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U.S. Securities and Exchange Commission


Litigation Release No. 16515 / April 12, 2000

Securities and Exchange Commission v. Liberato A. Iannone and Creg W. Dance, 1:00CV00788 (EGS) (D.D.C.)


Defendants To Pay Over $4.0 Million To Settle Charges

The Securities and Exchange Commission today charged Dr. Liberato A. Iannone, a cardiologist in Des Moines, Iowa, and Creg W. Dance, a former Vice President of Arterial Vascular Engineering, Inc. ("AVEI") from Lynden, Washington, with insider trading in advance of the public announcement on November 30, 1998 that AVEI, a coronary surgical products company, would be acquired by Medtronic, Inc. Without admitting or denying the allegations in the complaint, the two defendants have agreed to settle the charges by agreeing to the relief sought and paying a total of $4,186,893.11. The complaint alleges that Dance tipped Iannone who traded in advance of the public announcement, and that Iannone's trading generated illicit trading profits of $1,160,500. The complaint alleges that Iannone also recommended the purchase of AVEI securities to several friends, colleagues and a relative, whose trading generated additional illicit profits of $279,631.

The complaint alleges that Dance, then AVEI's Vice President of International Operations, learned of the potential acquisition of his company on or before November 19, 1998, and that Dance told Iannone about the possible AVEI merger at the hospital where Iannone performs coronary procedures. (Iannone has a computer at the hospital from which he places orders to buy and sell securities through his on-line brokerage account.) Thereafter, between November 19 and November 24, 1998, Iannone purchased 250 AVEI call options contracts in nine separate transactions through two different brokerage accounts. On November 25, 1998, Dance told Iannone more information about the possible merger, at which time Iannone began purchasing riskier AVEI call options in greater amounts. Between November 25 and November 27, 1998, Iannone purchased 800 AVEI call option contracts in seven separate transactions through four different brokerage accounts. The complaint also alleges that Iannone recommended the purchase of AVEI securities to several friends, colleagues and a relative, and that between November 19 and November 27, 1998, these individuals purchased 2,414 shares of AVEI common stock and 235 AVEI call options. The AVEI acquisition was announced publicly before the opening of the market on November 30, 1998. As a result of the announcement, the price of AVEI's stock closed that evening at $48.88, up $16.50 from the previous day's close. Following the announcement, Iannone and his tippees sold their AVEI securities, and realized total illicit profits of $1,160,500, and $279,631, respectively.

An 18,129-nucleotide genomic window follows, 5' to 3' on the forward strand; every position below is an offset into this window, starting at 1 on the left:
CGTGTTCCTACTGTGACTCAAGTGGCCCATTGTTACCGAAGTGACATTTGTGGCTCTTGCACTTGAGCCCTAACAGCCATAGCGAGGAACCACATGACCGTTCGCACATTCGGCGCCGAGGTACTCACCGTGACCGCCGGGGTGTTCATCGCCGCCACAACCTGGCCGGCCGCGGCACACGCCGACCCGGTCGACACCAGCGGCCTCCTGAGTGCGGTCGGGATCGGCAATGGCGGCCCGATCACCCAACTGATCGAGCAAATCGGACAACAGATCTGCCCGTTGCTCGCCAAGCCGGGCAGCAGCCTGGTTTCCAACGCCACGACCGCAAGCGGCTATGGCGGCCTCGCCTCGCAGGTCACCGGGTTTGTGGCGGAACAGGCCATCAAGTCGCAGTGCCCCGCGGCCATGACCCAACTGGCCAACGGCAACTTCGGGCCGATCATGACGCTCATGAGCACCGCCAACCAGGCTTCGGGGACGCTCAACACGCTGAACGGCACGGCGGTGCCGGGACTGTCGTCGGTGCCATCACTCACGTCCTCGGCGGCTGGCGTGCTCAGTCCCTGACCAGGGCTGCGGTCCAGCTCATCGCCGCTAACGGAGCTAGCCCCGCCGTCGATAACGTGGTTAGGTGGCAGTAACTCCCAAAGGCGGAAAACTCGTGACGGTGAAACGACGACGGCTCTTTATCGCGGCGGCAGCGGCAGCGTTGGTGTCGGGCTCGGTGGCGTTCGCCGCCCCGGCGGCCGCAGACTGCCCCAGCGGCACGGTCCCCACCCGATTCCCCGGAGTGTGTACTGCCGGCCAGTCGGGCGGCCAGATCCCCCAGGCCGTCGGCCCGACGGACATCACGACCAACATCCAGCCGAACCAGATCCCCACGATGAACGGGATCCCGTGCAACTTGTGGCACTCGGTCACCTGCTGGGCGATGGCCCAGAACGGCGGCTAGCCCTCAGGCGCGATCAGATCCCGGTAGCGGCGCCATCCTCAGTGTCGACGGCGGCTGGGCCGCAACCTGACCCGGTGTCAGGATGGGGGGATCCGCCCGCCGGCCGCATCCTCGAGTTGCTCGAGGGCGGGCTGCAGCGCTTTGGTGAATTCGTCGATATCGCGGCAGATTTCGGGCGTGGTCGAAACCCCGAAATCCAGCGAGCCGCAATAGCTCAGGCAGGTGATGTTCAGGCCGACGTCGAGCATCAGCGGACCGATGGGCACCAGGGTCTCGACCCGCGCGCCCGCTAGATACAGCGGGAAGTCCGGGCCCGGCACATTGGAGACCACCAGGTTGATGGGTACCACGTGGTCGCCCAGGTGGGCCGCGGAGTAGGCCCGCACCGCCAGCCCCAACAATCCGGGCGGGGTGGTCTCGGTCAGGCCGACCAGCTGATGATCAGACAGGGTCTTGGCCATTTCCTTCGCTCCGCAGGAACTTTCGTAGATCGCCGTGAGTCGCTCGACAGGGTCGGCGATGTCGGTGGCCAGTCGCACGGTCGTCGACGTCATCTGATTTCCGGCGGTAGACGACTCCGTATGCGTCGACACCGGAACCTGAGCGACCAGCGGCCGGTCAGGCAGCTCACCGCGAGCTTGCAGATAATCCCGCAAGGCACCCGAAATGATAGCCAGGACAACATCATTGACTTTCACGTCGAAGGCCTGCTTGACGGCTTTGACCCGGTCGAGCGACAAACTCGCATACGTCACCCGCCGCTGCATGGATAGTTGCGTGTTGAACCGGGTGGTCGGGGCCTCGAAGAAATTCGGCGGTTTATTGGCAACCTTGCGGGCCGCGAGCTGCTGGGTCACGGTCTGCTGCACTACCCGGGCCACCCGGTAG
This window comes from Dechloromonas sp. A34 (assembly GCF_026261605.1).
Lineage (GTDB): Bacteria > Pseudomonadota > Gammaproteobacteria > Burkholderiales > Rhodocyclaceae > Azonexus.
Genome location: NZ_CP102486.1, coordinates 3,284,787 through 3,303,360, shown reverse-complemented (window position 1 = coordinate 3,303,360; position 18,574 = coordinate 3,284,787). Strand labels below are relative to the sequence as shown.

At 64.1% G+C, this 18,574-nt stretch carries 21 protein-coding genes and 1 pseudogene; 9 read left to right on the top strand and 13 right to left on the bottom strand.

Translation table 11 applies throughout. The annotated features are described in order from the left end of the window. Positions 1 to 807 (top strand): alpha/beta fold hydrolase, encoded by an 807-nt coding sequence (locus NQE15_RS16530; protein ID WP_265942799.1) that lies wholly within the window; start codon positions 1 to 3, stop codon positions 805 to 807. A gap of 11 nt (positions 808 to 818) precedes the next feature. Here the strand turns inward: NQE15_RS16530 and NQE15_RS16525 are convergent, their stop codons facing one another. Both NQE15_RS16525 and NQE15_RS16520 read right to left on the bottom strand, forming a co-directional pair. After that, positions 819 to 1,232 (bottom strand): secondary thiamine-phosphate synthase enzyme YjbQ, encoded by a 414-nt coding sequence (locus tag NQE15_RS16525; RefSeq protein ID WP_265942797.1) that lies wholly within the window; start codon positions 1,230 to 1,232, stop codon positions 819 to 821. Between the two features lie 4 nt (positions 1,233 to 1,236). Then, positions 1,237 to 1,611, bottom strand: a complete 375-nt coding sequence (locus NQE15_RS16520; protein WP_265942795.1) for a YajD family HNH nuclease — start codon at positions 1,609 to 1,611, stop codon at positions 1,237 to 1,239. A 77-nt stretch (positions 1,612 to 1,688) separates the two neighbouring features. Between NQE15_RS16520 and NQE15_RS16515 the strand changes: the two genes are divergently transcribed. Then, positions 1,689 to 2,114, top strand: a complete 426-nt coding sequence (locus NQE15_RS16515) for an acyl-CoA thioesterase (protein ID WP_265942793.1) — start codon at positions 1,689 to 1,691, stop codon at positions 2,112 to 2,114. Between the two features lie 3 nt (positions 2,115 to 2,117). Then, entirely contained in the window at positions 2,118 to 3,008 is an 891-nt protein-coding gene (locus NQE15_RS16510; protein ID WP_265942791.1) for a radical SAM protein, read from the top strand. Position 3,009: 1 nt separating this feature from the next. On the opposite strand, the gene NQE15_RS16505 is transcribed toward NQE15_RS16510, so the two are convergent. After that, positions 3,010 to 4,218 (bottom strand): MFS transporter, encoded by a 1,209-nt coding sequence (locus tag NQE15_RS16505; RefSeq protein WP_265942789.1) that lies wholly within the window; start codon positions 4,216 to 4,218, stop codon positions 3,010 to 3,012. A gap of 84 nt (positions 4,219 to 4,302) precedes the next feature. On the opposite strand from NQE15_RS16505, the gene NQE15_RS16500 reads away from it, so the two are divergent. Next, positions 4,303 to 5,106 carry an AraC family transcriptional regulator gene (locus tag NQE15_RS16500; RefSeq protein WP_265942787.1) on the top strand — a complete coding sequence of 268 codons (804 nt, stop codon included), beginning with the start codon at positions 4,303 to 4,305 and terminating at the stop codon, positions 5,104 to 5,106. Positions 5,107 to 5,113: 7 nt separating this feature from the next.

The Commission alleges that as a result of the conduct described above, Iannone and Dance violated Section 10(b) of the Securities Exchange Act of 1934 ("Exchange Act") and Rule 10b-5 thereunder. In its action, the Commission is seeking permanent injunctions, disgorgement, prejudgment interest and monetary penalties against the defendants. Both Iannone and Dance have consented to the entry of final judgments permanently enjoining them from future violations of Section 10(b) of the Exchange Act and Rule 10b-5 thereunder, without admitting or denying the facts alleged in the complaint. The final judgment also orders Iannone to pay disgorgement of $1,440,131, plus prejudgment interest thereon of $146,131.11, and a civil penalty of $1,440,131, for a total of $3,026,393.11. Dance, who did not purchase any AVEI securities prior to the announcement, has been ordered to pay a civil penalty of $1,160,500.

The Commission gratefully acknowledges the assistance provided by The Chicago Board Options Exchange in the investigation of this matter.